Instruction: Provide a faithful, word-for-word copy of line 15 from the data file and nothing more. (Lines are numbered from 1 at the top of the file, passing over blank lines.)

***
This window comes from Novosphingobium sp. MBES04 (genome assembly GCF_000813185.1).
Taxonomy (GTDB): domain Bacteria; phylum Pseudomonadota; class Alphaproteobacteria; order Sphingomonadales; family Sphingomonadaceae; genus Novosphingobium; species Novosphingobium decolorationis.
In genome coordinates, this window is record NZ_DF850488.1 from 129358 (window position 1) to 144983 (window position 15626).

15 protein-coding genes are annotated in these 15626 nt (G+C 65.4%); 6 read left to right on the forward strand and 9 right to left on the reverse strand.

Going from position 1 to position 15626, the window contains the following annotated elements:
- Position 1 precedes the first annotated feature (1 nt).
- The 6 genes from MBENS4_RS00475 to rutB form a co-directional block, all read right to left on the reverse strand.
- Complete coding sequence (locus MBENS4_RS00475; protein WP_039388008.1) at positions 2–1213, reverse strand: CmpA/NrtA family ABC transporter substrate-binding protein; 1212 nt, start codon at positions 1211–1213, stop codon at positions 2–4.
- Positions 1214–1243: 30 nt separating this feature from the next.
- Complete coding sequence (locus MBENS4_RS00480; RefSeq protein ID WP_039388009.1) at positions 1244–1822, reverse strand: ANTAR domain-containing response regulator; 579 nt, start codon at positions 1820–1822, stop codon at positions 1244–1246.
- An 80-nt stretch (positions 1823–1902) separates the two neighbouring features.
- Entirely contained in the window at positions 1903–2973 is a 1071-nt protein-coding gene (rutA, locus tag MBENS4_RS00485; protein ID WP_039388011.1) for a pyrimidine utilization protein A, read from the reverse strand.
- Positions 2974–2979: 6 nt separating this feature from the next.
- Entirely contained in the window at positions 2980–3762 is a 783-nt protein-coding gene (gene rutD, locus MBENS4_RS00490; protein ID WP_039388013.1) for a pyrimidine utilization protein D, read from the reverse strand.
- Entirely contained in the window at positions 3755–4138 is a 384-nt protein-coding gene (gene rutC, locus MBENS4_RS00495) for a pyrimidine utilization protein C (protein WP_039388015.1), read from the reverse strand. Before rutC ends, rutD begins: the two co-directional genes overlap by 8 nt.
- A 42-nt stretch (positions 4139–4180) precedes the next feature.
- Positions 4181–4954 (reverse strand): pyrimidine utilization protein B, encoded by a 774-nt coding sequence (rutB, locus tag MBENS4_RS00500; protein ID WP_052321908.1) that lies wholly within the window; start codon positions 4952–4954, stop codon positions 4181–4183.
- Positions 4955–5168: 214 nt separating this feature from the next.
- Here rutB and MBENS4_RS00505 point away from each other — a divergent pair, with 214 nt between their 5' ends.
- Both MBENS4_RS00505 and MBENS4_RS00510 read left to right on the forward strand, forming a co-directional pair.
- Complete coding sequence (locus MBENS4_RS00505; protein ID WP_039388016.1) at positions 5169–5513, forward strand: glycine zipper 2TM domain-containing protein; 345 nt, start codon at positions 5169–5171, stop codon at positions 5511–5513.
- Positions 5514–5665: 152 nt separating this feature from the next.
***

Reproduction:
- Entirely contained in the window at positions 3755–4138 is a 384-nt protein-coding gene (gene rutC, locus MBENS4_RS00495) for a pyrimidine utilization protein C (protein WP_039388015.1), read from the reverse strand. Before rutC ends, rutD begins: the two co-directional genes overlap by 8 nt.